Global governance is a transition from international institutions characterized by cooperation among states to an expanded governance arena where cooperation is among states and non-state actors, both nongovernmental organizations and multinational corporations. The curtailing of state authority has created gaps in governance that are being filled by actors from the public, private and civil society sectors. Such governance schemes may be multilayered and include competing as well as complimentary sources of authority. These diverse actors are incorporated into ‘action-centered networks’ (Carley and Christie 2000) organized with defined rules of membership engagement.

Global governance is partly a ramification of neoliberal policies that minimize state authority to regulate markets. It is also partly the ramification of issue truly becoming ‘global’, in the sense that they effect populations without recognition of borders. Issues such as climate change, transnational organized crime, in addition to the eight issues specified by the United Nations’ Millennium Development Goals:

  1. Eradicate poverty and hunger
  2. Universal primary education
  3. Gender Equality and empowerment of women
  4. Reduce child mortality
  5. Improve maternal health
  6. Combat HIV/AIDS, malaria other diseases
  7. Ensure environmental sustainability
  8. Global partnership for development  (United Nations 2017).

The EITI is a policy framework that is diffused internationally and implemented in individual nation-states. This is an example of the club theory approach to voluntary programs which builds on long-standing political economy traditions that address the theoretical bases of collective action. Collective action research poses fundamental questions about social organization inquiring as to why individuals do or do not work together to pursue common objectives and to what consequences (Potoski and Prakash 2009).

Transparency initiatives are examples of the disaggregation of power, or at least a deliberate attempt at this. In recognizing the weaknesses that some governments display in relation to the MNCs, transparency initiatives are attempting to include and connect government with civil society so that the two entities may work together for the benefit of the country. Similarly, the initiatives are attempting to create space for civil society to participate in governance where democratic institutions may be weak. To this point, governments have largely failed to properly manage and utilize resource-derived rents to develop social and human capital. If civil society is able to legitimize its authority as a functioning member of the governance mechanism, then it may be able to influence agenda-setting and decision-making related to issues of national importance, like the development agenda.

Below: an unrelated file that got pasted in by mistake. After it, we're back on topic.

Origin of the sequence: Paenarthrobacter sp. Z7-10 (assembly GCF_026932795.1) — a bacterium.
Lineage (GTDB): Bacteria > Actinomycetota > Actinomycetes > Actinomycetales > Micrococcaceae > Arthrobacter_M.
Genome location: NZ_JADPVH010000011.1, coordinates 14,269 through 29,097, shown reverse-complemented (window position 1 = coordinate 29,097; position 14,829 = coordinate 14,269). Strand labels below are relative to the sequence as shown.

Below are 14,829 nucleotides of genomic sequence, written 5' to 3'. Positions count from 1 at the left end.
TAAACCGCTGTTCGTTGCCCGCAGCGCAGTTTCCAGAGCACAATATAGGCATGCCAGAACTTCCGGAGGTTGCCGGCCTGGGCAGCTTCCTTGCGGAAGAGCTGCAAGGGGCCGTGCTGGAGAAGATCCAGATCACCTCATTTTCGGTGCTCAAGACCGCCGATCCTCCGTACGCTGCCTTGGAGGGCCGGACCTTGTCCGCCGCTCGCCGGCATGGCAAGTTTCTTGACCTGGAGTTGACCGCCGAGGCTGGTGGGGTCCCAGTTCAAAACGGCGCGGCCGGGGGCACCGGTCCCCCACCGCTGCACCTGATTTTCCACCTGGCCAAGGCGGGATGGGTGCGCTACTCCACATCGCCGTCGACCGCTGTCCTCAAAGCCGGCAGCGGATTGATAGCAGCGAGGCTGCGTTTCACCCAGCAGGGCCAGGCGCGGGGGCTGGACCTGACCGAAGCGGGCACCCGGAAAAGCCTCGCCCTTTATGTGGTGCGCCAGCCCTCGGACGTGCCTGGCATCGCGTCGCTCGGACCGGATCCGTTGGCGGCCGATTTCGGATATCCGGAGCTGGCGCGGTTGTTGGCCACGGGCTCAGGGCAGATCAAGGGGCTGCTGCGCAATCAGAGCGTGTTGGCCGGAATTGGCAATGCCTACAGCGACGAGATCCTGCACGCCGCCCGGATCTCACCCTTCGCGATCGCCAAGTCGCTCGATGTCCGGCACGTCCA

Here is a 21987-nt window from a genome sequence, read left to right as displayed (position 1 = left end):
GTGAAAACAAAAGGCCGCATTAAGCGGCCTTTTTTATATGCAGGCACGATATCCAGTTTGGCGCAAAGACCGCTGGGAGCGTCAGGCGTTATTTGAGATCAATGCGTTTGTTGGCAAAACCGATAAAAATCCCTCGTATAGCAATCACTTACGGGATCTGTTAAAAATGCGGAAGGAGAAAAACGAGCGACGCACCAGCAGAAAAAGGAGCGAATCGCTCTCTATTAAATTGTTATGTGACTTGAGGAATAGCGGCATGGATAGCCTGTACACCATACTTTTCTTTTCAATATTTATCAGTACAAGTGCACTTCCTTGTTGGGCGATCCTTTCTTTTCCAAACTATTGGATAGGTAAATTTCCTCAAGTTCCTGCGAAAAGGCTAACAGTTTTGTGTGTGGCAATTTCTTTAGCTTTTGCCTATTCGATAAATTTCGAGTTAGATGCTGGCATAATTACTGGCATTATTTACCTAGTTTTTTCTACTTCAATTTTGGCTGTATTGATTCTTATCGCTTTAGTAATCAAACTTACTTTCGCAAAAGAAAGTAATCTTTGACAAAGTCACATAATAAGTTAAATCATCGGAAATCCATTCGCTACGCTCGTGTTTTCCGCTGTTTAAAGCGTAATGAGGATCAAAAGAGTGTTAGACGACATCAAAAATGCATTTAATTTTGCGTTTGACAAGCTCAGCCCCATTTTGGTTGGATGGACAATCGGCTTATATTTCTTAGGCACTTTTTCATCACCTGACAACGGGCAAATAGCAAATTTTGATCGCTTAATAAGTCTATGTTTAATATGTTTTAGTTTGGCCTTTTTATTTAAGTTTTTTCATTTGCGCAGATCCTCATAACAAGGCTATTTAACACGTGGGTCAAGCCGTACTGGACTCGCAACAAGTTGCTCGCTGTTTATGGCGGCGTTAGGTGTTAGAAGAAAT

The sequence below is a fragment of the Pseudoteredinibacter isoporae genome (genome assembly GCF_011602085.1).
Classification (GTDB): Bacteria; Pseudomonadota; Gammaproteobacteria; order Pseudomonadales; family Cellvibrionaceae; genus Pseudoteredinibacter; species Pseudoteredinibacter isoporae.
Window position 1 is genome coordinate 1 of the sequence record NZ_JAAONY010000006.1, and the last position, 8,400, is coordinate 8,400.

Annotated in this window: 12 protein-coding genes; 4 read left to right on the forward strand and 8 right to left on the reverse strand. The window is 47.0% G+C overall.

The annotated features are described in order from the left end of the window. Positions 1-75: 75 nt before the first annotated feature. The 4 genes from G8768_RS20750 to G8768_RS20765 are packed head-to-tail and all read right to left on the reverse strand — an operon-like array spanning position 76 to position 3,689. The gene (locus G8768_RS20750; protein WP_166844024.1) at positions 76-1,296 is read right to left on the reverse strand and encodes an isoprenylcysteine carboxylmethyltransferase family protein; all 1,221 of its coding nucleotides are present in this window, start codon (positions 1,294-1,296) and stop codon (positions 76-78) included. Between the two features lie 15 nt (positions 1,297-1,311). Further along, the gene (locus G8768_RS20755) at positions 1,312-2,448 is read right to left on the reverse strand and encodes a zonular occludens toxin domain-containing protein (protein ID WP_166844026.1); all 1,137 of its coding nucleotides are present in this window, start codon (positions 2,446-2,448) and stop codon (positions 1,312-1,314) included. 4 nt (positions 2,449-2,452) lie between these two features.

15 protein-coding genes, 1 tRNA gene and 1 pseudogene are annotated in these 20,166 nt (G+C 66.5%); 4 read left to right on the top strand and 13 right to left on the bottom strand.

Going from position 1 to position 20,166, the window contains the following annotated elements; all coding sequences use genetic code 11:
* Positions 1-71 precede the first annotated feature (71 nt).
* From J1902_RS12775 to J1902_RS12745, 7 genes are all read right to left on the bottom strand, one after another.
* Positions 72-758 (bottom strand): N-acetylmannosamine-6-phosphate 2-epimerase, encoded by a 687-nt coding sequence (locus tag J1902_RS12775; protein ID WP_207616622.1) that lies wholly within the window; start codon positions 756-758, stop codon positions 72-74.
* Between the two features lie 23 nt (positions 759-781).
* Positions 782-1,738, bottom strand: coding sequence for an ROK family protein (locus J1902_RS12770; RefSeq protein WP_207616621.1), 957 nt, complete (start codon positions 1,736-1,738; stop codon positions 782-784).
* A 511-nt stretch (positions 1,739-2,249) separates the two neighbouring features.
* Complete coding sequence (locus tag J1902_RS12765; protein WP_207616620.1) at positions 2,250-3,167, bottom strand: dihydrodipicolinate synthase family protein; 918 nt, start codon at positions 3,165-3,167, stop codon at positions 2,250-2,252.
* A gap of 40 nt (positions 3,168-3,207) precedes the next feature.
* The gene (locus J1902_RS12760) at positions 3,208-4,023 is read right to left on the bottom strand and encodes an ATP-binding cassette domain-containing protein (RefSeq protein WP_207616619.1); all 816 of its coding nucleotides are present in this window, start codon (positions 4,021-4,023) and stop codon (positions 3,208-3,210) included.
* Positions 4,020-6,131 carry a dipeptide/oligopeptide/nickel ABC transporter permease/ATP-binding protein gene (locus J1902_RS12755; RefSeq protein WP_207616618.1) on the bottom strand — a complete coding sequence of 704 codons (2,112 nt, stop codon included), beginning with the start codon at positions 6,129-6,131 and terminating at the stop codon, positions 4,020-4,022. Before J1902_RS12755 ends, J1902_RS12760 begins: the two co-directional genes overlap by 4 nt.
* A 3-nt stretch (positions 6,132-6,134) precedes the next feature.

Abbott, Kenneth W., and Duncan Snidal. 2001. “International ‘standards’ and International Governance.” Journal of European Public Policy 8 (3): 345–70.

Avant, Deborah D., Martha Finnemore, and Susan K. Sell, eds. 2010. Who Governs the Globe? New York: Cambridge University Press.

Barnett, Michael N., and Martha Finnemore. 2003. “The Politics, Power, and Pathologies of International Organizations.” International Organization 53 (04): 699–732.

Busch, Lawrence. 2011. “The Private Governance of Food: Equitable Exchange or Bizarre Bazaar?” Agriculture and Human Values 28 (3): 345–52.

Carley, Michael, and Ian Christie. 2000. Managing Sustainable Development. 2nd ed. London: Routledge.

Dauvergne, Peter, and Jane Lister. 2012. “Big Brand Sustainability: Governance Prospects and Environmental Limits.” Global Environmental Change 22 (1): 36–45.

———. 2013. Eco-Business: A Big-Brand Takeover of Sutainability. Cambridge: MIT Press.

Finkelstein, Lawrence S. 1995. “What Is Global Governance?” Global Governance 1 (3): 367–72.

Potoski, Matthew, and Aseem Prakash. 2009. Voluntary Programs: Club Theory Perspective. Cambridge: MIT Press.

Rosenau, James N. 1995. “Governance in the Twenty-First Century.” Global Governance 1 (1): 13–43.

Strange, Susan. 1996. The Retreat of the State: The Diffusion of Power in the World Economy. Cambridge: Cambridge University Press.

United Nations. 2017. “News on Millennium Development Goals.” We Can End Poverty. 2017.

Weiss, Thomas G., and Rorden Wilkinson. 2014. “Rethinking Global Governance? Complexity, Authority, Power, Change.” International Studies Quarterly 58: 207–15.